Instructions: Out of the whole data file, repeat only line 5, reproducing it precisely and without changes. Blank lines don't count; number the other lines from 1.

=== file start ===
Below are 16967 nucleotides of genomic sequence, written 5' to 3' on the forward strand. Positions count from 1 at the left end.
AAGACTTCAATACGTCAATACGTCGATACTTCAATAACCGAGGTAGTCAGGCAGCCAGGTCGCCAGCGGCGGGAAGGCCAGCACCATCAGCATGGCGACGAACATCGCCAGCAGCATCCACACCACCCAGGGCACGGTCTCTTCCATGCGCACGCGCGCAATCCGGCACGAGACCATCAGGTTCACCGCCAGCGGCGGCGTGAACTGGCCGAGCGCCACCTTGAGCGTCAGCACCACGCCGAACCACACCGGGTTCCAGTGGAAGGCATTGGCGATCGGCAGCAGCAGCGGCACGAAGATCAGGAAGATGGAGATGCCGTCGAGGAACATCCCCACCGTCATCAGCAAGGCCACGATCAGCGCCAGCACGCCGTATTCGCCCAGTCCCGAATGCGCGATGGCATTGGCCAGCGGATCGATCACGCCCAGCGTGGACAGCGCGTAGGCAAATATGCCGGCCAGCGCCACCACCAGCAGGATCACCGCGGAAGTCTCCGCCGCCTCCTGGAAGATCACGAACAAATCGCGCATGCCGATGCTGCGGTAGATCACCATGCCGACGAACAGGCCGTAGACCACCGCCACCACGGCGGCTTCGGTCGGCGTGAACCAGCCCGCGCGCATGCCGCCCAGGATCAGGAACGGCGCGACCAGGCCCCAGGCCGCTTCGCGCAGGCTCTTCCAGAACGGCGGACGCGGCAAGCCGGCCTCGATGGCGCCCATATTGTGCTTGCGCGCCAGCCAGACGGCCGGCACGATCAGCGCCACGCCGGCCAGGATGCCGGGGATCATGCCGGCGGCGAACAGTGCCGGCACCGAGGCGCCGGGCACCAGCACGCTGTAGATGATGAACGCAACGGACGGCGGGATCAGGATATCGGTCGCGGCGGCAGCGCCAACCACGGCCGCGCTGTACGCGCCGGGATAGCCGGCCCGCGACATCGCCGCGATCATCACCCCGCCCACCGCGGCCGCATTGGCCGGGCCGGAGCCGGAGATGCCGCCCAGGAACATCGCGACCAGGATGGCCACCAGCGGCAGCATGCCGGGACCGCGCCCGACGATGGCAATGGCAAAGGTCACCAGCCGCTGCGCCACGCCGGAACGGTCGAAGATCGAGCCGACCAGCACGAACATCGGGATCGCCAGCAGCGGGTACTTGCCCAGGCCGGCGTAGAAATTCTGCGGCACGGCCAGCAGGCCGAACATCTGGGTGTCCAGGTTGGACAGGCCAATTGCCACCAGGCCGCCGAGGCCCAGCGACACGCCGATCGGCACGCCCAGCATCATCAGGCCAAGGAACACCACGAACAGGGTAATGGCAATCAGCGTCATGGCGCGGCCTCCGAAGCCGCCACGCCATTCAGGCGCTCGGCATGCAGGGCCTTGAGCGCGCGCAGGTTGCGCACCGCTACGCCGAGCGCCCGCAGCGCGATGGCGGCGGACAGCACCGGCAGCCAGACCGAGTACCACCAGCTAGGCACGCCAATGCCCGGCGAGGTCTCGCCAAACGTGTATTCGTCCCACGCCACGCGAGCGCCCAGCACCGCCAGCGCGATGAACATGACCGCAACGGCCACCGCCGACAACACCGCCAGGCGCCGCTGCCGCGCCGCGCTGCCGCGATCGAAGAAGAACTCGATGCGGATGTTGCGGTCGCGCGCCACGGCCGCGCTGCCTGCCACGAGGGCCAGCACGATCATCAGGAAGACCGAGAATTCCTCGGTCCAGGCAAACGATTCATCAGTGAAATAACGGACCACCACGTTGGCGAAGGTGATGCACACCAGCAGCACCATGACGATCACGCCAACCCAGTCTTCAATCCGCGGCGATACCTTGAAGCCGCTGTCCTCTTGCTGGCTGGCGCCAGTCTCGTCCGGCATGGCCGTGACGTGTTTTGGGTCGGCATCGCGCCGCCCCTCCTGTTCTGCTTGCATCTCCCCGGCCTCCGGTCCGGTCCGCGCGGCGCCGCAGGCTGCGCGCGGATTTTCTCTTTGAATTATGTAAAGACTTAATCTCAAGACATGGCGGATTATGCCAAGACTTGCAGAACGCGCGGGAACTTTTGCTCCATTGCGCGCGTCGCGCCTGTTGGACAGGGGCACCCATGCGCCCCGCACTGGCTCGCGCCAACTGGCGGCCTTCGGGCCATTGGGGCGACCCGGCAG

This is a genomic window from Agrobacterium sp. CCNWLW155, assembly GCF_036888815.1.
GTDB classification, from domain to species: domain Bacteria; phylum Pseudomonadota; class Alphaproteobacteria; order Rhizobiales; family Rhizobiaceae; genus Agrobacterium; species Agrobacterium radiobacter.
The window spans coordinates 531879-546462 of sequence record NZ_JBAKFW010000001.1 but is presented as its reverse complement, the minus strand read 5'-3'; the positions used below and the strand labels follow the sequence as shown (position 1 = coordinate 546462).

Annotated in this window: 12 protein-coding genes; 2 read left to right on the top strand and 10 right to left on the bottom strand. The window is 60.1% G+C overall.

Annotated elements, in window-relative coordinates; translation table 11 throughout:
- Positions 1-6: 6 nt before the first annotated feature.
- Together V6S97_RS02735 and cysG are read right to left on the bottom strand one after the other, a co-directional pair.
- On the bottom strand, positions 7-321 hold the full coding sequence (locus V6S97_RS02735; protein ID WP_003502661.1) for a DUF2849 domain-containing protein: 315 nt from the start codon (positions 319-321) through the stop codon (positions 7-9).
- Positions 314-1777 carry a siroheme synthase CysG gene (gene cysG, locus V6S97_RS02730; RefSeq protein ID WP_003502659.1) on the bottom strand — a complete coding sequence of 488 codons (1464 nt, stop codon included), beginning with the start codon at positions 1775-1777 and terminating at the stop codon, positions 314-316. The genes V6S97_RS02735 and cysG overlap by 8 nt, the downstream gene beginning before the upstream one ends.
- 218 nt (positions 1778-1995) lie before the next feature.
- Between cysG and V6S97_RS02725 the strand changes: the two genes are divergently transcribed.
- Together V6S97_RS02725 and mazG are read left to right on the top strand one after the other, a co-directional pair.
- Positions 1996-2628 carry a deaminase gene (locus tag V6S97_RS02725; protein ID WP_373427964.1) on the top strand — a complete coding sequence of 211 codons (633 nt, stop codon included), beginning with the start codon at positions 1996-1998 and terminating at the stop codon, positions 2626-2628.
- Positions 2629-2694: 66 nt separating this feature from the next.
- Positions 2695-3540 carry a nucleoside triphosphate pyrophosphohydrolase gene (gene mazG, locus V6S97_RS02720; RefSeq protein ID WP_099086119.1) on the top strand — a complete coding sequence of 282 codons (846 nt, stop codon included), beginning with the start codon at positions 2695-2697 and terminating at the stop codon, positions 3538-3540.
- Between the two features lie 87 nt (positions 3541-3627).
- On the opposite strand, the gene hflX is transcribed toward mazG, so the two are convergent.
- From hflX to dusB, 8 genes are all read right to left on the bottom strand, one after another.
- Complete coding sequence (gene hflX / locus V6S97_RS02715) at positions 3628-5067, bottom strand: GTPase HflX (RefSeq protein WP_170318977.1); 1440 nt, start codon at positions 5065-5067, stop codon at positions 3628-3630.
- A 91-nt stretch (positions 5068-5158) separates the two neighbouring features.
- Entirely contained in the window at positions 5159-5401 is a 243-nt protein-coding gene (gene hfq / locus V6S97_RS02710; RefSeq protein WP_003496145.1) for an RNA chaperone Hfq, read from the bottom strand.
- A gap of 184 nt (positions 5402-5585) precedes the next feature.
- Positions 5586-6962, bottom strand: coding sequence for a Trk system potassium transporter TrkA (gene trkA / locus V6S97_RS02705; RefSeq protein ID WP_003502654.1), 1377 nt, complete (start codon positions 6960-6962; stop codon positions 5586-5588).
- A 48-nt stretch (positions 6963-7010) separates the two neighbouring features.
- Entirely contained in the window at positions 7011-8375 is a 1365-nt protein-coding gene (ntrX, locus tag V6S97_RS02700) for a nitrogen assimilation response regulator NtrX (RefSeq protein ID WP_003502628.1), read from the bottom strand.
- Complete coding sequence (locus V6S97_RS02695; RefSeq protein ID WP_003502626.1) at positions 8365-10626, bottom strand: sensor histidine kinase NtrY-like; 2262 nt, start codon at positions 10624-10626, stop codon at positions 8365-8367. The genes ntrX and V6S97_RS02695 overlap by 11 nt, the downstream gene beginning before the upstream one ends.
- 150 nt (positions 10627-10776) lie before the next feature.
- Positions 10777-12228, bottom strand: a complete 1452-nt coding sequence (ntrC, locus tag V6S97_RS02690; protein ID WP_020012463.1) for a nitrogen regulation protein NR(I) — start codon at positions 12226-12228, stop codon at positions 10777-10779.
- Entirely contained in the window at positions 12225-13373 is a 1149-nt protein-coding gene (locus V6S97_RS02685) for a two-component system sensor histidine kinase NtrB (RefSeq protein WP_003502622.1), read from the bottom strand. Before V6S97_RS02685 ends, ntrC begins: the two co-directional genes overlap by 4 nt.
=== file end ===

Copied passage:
The window spans coordinates 531879-546462 of sequence record NZ_JBAKFW010000001.1 but is presented as its reverse complement, the minus strand read 5'-3'; the positions used below and the strand labels follow the sequence as shown (position 1 = coordinate 546462).